Happy anniversary, Sarah and Jesse! Here’s to many more—love to you both.
I love summer in the Northwest, and I love drawing stripes—so you can imagine how happy I am when the two come together perfectly. If you’re ever in this part of the world in late July or early August, head up to the Olympic Peninsula and bask in the lavender fields. Between the buzzing pollinators, the fragrant blossoms, the sunny rain-shadow climate and the mountain scenery, you’ll find yourself experiencing the best summer day anyone could ask for.
I live in a place where umbrellas are pretty much never used for sun-related purposes. So whenever I get to see a parasol in use elsewhere, it gives me all kinds of summer cheer—because the reason for using the parasol in the first place is my favorite thing about the season.
On the day I was here, the calendar said it was winter. But between the warm sun, the blue sky, the sea air and the festive stripes, I could have sworn it was the perfect summer day.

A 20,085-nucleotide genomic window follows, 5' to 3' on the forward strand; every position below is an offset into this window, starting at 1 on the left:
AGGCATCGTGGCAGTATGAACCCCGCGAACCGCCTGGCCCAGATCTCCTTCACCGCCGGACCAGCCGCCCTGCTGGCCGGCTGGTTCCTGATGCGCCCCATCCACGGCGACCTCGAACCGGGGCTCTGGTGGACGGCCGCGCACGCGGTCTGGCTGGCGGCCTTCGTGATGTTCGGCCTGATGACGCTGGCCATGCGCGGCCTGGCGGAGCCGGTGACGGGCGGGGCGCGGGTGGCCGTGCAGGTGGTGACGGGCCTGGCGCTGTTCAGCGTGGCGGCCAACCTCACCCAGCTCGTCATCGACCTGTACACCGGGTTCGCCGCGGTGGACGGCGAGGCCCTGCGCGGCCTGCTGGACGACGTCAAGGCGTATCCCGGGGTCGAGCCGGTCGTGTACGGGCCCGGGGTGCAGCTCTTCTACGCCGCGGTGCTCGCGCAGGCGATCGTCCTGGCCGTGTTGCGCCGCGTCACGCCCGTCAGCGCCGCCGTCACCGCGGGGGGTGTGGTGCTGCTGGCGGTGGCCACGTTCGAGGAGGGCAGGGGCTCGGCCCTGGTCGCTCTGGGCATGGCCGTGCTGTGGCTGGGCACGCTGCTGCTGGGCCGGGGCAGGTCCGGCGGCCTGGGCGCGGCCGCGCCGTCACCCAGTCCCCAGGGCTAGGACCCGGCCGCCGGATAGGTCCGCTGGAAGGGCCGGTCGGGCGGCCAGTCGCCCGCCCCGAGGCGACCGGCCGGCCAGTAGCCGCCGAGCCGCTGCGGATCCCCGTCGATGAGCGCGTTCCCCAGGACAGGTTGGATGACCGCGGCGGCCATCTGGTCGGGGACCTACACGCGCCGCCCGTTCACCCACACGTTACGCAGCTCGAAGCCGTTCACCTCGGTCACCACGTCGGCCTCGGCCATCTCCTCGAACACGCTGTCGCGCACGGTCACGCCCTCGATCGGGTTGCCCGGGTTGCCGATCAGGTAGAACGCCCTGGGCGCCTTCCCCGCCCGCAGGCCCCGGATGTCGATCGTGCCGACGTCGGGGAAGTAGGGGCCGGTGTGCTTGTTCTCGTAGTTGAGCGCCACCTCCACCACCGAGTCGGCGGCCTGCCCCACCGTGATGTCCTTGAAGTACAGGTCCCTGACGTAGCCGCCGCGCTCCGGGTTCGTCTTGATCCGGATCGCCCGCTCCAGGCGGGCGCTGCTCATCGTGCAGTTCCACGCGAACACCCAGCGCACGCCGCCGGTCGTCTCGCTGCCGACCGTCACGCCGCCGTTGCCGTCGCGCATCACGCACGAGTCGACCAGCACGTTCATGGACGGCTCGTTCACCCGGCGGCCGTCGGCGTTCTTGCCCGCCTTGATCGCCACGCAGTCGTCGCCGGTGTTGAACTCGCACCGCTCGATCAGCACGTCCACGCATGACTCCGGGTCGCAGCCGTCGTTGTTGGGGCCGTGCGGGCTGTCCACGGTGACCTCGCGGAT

When I’m planning a road trip, I try to avoid interstate highways whenever possible. When in doubt, state and U.S. highways are almost always a better choice—both for scenic drives and for interesting road vistas. But even better than that are the roads through most national parks—which are specifically designed to give visitors the most beautiful drive imaginable. And by that logic, Glacier National Park’s Going-to-the-Sun Road might just be the most spectacular ribbon of road in the whole country.
Going-to-the-Sun Road is both a feat of engineering and a marvel of determined highway maintenance. It’s only open for a few months every year, and takes weeks to clear of snow before it opens in the summer. It’s also not for the faint of heart—I love mountain driving, but I don’t love heights, and even at our crawling pace, all those hairpin curves made my stomach plummet to the floor every few minutes.